CHICAGO (AP) — The first U.S. study to compare two treatments for opioid addiction finds a monthly shot works as well as a daily drug to prevent relapse. The shot requires days of detox first and that proved to be a stumbling block for many. For those who made it past that hurdle, the shot […]
Opioid addiction treatments face off in US trial
CHICAGO (AP) — The first U.S. study to compare two treatments for opioid addiction finds a monthly shot works as well as a daily drug to prevent relapse.
The shot requires days of detox first and that proved to be a stumbling block for many. For those who made it past that hurdle, the shot Vivitrol worked about the same as an older treatment, Suboxone.
Both drugs had high relapse rates and there were overdoses, including fatal ones, in the experiment in 570 adults. The study , published Tuesday in the journal Lancet, is the first to compare the two drugs in the United States, where an opioid addiction epidemic has doctors and policymakers deeply divided over treatment strategies.
Many addiction treatment programs don’t offer either medication, or only one of them.
“Let’s not keep arguing about the exact batting averages of these two things,” and make them more available, said study co-author Dr. Joshua Lee of New York University School of Medicine.
President Donald Trump recently declared the crisis a national public health emergency. Overdoses, most involving prescription painkillers and other opioids, killed 64,000 people in the United States last year.
“Addiction medicine physicians are hungry to get data, especially from head-to-head comparisons like this one,” said Dr. Joseph Garbely of Pennsylvania-based Caron Treatment Centers, who wasn’t involved in the research.
A smaller Norwegian study, published last month, also found the two medications work equally well.
The new study recruited users of heroin and pain pills from eight detox centers across the United States. Half were assigned to get monthly shots of Vivitrol, which contains extended-release naltrexone. The others got daily Suboxone, a buprenorphine-naloxone combo in a film that dissolves under the tongue.
After six months of outpatient treatment, including voluntary counseling, 65 percent of the Vivitrol group had relapsed compared to 57 percent of the Suboxone group. Anyone who dropped out of the study was scored as having relapsed.
The difference in the groups stemmed almost entirely from patients who left during detox for Vivitrol. Twenty-eight percent dropped out before getting Vivitrol, compared to 6 percent who dropped out before a first dose of Suboxone.
Of those who actually started treatment, about half of both groups relapsed.
Vivitrol requires a patient to fully detox first because, if taken too soon, it can cause severe and sudden withdrawal symptoms. Suboxone can be started sooner, while patients still have mild withdrawal symptoms.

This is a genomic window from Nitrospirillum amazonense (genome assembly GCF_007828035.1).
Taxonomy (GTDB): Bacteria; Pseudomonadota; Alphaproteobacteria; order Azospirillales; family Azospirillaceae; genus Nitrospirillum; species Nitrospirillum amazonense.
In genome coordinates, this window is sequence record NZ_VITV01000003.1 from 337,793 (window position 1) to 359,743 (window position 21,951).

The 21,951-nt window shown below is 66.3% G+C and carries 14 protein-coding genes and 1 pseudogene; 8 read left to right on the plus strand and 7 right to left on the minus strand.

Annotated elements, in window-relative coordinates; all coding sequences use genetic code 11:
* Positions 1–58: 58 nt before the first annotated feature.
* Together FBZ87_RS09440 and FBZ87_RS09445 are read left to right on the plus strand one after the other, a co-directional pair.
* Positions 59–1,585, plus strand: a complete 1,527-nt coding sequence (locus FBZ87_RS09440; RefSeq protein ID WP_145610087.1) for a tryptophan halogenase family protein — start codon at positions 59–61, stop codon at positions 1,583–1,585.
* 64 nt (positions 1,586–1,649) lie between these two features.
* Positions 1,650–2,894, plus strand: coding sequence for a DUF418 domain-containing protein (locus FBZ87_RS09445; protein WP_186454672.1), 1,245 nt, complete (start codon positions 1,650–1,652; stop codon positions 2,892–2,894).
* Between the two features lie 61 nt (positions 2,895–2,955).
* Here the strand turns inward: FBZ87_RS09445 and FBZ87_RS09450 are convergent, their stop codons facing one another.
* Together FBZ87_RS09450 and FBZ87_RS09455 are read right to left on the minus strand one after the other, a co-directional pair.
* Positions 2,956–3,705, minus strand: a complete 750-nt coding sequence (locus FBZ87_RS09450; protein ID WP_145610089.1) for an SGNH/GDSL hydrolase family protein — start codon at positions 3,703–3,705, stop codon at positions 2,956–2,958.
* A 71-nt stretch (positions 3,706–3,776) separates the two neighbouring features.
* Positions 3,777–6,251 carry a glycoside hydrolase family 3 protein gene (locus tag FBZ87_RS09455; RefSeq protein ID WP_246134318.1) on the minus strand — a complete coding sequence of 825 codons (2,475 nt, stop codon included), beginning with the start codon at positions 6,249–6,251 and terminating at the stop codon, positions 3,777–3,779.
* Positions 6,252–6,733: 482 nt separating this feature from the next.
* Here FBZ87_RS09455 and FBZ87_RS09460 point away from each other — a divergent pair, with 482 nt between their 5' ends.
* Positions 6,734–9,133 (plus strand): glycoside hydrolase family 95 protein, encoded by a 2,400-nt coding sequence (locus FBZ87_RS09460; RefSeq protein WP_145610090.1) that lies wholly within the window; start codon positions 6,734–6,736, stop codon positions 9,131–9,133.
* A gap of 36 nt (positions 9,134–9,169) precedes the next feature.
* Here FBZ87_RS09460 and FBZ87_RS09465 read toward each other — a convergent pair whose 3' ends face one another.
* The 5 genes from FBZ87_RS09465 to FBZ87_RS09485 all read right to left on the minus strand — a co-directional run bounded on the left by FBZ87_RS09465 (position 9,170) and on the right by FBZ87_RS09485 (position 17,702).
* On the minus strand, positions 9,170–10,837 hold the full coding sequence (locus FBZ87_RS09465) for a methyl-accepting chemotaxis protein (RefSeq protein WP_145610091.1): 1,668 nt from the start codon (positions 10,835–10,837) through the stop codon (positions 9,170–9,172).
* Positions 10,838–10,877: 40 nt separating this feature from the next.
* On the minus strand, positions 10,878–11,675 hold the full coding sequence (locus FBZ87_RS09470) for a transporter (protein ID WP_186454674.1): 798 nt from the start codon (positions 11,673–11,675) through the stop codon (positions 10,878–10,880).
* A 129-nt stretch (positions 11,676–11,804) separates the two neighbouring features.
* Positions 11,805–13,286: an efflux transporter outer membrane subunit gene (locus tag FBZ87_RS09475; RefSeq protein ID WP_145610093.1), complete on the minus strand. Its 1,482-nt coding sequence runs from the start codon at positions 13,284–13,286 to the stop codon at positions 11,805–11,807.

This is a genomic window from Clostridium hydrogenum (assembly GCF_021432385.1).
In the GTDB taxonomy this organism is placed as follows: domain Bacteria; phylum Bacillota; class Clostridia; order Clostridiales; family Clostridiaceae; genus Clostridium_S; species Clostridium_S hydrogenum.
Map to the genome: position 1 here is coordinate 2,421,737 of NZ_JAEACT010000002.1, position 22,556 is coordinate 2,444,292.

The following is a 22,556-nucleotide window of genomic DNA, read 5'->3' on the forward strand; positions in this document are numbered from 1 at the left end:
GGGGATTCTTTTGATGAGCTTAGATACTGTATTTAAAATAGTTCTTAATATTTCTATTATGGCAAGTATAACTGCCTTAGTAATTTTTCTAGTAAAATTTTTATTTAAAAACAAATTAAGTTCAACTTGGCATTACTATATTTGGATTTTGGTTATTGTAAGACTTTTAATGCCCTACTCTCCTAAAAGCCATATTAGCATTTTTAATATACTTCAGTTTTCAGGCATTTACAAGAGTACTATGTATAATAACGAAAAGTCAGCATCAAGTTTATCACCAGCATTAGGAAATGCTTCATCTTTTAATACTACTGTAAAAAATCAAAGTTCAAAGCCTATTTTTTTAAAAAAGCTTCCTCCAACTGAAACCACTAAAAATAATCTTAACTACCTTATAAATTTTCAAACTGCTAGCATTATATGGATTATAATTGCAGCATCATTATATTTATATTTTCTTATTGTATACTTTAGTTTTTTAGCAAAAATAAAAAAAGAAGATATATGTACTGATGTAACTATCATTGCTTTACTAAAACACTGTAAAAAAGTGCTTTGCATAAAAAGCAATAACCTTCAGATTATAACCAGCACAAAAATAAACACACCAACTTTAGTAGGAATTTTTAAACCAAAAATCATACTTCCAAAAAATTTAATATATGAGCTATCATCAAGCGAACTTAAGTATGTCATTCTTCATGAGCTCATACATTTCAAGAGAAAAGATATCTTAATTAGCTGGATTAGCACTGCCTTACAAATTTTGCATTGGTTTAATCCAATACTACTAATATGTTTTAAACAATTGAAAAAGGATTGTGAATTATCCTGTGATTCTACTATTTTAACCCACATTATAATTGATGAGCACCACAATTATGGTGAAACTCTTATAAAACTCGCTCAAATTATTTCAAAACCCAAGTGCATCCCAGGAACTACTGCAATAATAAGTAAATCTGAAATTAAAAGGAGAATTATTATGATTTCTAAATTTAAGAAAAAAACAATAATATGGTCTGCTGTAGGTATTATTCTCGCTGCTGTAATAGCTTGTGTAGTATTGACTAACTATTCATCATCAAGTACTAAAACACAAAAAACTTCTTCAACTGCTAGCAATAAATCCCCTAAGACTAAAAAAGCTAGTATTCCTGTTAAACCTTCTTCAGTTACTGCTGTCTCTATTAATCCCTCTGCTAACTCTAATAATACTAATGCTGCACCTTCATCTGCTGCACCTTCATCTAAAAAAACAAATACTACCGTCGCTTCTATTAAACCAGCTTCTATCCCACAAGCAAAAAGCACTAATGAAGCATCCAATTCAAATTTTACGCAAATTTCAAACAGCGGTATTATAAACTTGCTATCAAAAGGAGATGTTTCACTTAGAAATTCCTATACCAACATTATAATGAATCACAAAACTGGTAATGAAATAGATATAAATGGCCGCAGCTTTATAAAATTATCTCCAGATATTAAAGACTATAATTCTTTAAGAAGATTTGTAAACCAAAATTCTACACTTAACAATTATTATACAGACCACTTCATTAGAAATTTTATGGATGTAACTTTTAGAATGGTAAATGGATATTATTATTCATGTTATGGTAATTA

The researchers found no real difference in overdoses. There were five fatal overdoses, two in the Vivitrol group and three in the Suboxone group. There were 23 nonfatal overdoses, 16 in the Vivitrol group — half of those in the dropouts who never received Vivitrol — and seven in the Suboxone group.
The two medicines work differently, but both block the powerful high of addictive opioids. Treatment programs tend to favor one over another. Those preferring Suboxone compare it to insulin for diabetes, but others see it as a crutch because it contains an opioid that has a mild effect on pain and mood. Suboxone costs about $100 a month. Vivitrol costs about $1,000 a month.
Methadone, a third treatment drug, was not part of the study. In the U.S., methadone must be given at special clinics. Any doctor can prescribe Vivitrol. Prescribers need special training and a waiver to prescribe Suboxone.
Vivitrol offers “a tremendous advantage” to rural patients who live far from the nearest methadone clinic or trained prescriber, said Dr. Nora Volkow, director of the National Institute on Drug Abuse, which sponsored the study.
“This study removes a barrier, the belief that (Vivitrol) was not as good a medication,” she said.
Some people end up trying one medication, then another. Derek Ball got hooked on the prescription painkiller OxyContin after knee surgery at age 24. Five days on Suboxone helped him get off opioids. After two years clean, he relapsed at 30 and is trying again with Vivitrol.
“The detox period was excruciating,” said Ball, 32, of Tifton, Georgia, who receives his third monthly shot of Vivitrol this week. “It’s like somebody inside was screaming and on the outside I just looked fine.”
Ball says Vivitrol is working for him, but adds family support, counseling and commitment are crucial. “If you solely rely on a medication, you’re destined to fail.”
Follow AP Medical Writer Carla K. Johnson on Twitter: @CarlaKJohnson